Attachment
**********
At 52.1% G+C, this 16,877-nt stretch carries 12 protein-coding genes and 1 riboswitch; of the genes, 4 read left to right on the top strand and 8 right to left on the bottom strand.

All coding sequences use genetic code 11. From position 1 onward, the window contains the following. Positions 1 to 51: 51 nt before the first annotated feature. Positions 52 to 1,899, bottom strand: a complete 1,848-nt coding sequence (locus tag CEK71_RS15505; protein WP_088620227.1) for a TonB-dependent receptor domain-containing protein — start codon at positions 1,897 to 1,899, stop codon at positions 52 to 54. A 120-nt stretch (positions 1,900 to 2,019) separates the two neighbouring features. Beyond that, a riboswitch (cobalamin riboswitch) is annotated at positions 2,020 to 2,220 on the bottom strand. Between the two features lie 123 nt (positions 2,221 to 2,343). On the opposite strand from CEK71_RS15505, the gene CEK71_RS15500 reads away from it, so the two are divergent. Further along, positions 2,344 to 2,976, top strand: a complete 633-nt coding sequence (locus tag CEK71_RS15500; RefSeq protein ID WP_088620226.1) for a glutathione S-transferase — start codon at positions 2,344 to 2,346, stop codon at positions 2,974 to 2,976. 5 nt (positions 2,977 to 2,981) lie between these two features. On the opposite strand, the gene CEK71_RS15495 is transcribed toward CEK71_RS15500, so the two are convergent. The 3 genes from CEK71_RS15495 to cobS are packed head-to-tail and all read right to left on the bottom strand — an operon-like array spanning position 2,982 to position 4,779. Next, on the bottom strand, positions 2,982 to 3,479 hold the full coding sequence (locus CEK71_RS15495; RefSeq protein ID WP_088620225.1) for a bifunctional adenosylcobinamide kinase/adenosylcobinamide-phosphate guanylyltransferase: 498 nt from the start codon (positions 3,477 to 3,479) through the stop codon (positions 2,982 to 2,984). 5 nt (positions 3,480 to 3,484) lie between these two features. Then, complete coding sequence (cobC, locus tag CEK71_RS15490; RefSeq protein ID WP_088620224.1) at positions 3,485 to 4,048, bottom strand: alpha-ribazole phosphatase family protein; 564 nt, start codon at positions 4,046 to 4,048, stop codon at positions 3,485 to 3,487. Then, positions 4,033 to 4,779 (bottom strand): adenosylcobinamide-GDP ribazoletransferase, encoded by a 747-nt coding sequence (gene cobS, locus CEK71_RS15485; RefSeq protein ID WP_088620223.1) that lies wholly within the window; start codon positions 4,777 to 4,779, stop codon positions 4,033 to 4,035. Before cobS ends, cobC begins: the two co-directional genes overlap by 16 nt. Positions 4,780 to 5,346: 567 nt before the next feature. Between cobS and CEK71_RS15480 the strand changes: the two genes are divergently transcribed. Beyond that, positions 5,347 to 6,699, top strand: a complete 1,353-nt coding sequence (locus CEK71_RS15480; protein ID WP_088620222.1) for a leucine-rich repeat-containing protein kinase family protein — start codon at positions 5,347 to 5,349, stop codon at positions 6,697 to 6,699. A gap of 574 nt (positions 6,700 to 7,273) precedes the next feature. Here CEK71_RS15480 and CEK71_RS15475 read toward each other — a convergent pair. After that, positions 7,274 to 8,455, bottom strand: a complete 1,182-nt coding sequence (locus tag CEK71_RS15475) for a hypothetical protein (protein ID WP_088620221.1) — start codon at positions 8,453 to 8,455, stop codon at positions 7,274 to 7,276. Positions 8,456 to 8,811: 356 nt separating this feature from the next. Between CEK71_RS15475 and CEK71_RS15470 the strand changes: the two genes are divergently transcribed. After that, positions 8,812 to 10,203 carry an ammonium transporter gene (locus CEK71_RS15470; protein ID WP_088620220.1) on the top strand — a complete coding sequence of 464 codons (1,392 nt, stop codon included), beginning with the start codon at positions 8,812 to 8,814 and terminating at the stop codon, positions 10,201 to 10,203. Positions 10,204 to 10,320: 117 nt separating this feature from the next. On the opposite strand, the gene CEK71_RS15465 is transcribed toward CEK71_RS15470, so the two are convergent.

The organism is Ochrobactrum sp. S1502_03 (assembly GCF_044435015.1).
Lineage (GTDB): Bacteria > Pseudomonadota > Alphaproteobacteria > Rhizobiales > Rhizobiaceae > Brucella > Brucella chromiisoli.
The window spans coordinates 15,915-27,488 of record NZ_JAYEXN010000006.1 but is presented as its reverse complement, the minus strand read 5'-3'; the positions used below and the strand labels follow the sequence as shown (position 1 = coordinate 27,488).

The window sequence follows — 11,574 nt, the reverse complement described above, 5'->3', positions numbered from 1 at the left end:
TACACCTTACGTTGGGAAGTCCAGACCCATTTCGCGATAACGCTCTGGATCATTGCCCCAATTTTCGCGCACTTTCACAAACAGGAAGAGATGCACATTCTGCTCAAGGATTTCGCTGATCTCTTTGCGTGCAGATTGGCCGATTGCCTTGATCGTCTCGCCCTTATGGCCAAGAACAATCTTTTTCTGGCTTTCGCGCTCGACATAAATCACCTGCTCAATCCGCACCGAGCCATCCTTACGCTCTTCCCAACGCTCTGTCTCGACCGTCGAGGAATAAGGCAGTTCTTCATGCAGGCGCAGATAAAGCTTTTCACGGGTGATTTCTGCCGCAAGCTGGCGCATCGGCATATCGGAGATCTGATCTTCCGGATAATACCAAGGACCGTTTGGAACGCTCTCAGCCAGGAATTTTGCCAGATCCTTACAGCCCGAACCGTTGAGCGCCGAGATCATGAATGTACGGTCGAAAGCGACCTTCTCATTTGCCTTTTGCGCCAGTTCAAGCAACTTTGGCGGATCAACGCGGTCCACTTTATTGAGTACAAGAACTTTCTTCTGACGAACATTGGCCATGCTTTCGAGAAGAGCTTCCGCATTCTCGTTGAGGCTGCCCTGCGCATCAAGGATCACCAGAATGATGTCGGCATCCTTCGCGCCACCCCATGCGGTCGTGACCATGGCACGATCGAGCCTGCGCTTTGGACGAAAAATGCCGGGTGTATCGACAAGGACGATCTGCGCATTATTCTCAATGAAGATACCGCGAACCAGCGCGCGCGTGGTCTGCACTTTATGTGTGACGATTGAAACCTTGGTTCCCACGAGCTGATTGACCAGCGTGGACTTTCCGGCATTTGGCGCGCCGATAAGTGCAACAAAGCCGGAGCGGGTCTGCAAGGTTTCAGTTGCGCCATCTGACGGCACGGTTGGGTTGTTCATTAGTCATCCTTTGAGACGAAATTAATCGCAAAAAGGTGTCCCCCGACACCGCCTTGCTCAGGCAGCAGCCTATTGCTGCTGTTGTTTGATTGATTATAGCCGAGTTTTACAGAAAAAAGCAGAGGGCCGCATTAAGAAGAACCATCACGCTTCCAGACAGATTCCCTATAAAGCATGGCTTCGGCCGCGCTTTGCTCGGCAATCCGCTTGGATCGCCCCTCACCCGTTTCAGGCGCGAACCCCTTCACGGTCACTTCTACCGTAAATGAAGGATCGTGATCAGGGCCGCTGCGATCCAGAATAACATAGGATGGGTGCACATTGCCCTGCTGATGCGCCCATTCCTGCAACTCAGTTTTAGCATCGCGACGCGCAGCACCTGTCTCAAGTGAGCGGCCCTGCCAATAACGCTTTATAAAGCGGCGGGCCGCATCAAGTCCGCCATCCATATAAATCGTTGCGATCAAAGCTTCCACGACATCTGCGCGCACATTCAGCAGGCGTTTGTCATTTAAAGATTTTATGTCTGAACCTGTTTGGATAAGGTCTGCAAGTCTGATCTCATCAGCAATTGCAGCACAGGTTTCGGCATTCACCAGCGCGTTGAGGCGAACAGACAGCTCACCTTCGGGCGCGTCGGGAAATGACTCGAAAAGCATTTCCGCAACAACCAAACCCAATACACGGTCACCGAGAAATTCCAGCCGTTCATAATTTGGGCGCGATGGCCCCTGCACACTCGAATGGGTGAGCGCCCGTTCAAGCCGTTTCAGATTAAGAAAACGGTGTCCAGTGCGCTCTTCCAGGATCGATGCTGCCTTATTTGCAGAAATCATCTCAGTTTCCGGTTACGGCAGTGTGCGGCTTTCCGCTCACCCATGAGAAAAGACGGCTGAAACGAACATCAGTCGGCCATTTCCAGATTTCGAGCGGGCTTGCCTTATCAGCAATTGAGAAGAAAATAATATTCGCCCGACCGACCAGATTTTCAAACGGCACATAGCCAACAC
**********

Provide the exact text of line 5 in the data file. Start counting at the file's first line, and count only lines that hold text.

The window spans coordinates 15,915-27,488 of record NZ_JAYEXN010000006.1 but is presented as its reverse complement, the minus strand read 5'-3'; the positions used below and the strand labels follow the sequence as shown (position 1 = coordinate 27,488).